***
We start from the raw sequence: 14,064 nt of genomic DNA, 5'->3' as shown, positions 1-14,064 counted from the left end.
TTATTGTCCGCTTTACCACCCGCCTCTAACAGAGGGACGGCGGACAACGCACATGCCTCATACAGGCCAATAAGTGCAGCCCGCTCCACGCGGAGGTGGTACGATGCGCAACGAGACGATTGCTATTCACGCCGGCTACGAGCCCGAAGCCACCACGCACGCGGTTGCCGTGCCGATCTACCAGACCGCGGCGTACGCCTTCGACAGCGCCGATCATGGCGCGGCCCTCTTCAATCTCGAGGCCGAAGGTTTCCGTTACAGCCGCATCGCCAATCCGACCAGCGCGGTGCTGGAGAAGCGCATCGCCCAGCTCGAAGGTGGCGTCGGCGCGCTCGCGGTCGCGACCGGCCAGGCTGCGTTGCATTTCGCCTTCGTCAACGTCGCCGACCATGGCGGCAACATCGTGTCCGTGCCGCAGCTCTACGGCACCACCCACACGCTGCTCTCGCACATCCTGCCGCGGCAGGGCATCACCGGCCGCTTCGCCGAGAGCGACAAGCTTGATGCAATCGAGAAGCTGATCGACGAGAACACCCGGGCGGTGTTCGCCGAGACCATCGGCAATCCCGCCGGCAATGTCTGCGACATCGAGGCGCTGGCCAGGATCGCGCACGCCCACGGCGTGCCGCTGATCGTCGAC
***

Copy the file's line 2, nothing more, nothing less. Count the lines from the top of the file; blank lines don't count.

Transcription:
TTATTGTCCGCTTTACCACCCGCCTCTAACAGAGGGACGGCGGACAACGCACATGCCTCATACAGGCCAATAAGTGCAGCCCGCTCCACGCGGAGGTGGTACGATGCGCAACGAGACGATTGCTATTCACGCCGGCTACGAGCCCGAAGCCACCACGCACGCGGTTGCCGTGCCGATCTACCAGACCGCGGCGTACGCCTTCGACAGCGCCGATCATGGCGCGGCCCTCTTCAATCTCGAGGCCGAAGGTTTCCGTTACAGCCGCATCGCCAATCCGACCAGCGCGGTGCTGGAGAAGCGCATCGCCCAGCTCGAAGGTGGCGTCGGCGCGCTCGCGGTCGCGACCGGCCAGGCTGCGTTGCATTTCGCCTTCGTCAACGTCGCCGACCATGGCGGCAACATCGTGTCCGTGCCGCAGCTCTACGGCACCACCCACACGCTGCTCTCGCACATCCTGCCGCGGCAGGGCATCACCGGCCGCTTCGCCGAGAGCGACAAGCTTGATGCAATCGAGAAGCTGATCGACGAGAACACCCGGGCGGTGTTCGCCGAGACCATCGGCAATCCCGCCGGCAATGTCTGCGACATCGAGGCGCTGGCCAGGATCGCGCACGCCCACGGCGTGCCGCTGATCGTCGAC